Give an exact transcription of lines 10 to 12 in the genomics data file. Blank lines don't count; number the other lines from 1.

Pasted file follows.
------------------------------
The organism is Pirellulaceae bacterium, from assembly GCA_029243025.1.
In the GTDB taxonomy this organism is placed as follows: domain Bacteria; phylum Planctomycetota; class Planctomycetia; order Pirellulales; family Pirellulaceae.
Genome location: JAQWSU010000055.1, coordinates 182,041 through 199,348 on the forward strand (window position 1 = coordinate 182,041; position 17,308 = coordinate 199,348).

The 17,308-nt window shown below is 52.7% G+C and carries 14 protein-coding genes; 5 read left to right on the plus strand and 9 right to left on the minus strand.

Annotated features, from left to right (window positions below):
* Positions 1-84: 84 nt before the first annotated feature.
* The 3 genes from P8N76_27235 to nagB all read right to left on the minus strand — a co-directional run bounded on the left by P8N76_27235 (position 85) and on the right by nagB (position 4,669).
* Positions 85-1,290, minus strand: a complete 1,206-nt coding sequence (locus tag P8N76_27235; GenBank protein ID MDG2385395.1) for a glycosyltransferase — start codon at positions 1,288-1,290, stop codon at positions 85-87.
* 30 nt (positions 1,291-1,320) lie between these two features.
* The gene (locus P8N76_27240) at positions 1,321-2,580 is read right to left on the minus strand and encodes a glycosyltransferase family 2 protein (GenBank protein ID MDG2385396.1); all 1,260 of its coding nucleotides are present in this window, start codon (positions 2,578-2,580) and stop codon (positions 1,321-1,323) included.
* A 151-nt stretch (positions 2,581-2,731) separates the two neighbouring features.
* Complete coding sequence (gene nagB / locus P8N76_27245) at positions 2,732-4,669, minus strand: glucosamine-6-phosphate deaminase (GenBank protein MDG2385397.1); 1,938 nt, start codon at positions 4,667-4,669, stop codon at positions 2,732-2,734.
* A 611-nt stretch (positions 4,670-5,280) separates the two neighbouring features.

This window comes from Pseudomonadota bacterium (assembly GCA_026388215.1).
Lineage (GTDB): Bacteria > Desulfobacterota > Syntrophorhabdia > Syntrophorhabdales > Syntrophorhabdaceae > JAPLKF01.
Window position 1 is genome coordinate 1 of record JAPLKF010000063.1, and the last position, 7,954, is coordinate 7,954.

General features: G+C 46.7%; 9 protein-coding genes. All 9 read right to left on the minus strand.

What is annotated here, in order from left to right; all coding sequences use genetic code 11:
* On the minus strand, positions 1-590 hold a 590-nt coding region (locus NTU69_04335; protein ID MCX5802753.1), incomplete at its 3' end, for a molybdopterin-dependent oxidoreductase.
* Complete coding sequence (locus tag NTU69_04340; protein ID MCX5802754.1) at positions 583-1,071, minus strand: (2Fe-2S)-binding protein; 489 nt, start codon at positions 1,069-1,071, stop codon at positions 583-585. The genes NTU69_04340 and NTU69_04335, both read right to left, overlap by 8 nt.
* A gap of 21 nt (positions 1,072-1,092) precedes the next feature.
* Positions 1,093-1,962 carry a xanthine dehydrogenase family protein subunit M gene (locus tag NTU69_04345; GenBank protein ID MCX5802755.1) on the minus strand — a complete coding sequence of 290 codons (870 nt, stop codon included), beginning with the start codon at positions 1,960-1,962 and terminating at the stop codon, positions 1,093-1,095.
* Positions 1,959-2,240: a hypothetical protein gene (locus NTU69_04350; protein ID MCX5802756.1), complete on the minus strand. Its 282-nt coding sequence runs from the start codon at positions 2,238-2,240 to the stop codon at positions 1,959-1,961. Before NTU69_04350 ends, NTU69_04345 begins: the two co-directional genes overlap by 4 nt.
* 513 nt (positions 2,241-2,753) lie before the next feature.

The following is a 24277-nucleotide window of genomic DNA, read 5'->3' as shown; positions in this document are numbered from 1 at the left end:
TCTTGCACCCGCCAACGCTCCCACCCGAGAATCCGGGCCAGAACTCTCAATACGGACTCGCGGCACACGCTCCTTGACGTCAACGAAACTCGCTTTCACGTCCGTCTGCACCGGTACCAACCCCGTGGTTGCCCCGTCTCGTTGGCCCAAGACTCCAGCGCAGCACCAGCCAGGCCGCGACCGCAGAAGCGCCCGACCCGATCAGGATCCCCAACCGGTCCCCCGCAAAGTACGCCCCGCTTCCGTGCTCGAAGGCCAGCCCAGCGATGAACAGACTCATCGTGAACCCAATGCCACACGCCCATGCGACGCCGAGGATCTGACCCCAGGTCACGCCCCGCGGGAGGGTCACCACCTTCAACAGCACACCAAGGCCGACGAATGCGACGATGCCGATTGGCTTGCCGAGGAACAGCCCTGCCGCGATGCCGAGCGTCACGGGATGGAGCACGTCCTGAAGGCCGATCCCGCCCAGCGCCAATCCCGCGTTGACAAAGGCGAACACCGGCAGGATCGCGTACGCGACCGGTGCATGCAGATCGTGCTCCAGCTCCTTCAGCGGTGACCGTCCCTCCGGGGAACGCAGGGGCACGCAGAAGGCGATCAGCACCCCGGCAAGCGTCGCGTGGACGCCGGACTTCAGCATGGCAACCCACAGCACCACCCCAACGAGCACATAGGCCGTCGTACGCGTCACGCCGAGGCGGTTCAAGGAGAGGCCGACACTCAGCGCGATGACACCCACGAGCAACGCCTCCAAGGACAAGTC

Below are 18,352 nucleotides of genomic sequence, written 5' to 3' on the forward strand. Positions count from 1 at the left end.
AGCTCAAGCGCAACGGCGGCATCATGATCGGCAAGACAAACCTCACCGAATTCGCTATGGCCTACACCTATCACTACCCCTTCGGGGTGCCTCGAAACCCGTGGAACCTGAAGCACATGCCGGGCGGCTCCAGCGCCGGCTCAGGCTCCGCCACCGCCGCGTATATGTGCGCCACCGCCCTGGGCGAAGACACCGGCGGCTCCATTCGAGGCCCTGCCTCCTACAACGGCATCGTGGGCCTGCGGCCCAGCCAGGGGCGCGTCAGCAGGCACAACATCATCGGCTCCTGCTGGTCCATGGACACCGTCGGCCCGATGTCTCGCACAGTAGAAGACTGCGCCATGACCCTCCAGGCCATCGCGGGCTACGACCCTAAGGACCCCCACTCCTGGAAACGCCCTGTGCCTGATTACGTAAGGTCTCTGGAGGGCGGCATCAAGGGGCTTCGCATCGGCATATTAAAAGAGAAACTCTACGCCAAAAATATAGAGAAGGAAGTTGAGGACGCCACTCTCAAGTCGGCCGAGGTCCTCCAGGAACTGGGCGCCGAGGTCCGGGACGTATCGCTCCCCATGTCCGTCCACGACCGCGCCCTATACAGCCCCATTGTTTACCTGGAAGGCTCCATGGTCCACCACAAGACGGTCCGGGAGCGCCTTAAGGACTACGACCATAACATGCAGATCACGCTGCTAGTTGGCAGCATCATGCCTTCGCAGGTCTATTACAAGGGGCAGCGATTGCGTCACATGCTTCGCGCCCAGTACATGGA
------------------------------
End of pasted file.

* The gene (locus P8N76_27240) at positions 1,321-2,580 is read right to left on the minus strand and encodes a glycosyltransferase family 2 protein (GenBank protein ID MDG2385396.1); all 1,260 of its coding nucleotides are present in this window, start codon (positions 2,578-2,580) and stop codon (positions 1,321-1,323) included.
* A 151-nt stretch (positions 2,581-2,731) separates the two neighbouring features.
* Complete coding sequence (gene nagB / locus P8N76_27245) at positions 2,732-4,669, minus strand: glucosamine-6-phosphate deaminase (GenBank protein MDG2385397.1); 1,938 nt, start codon at positions 4,667-4,669, stop codon at positions 2,732-2,734.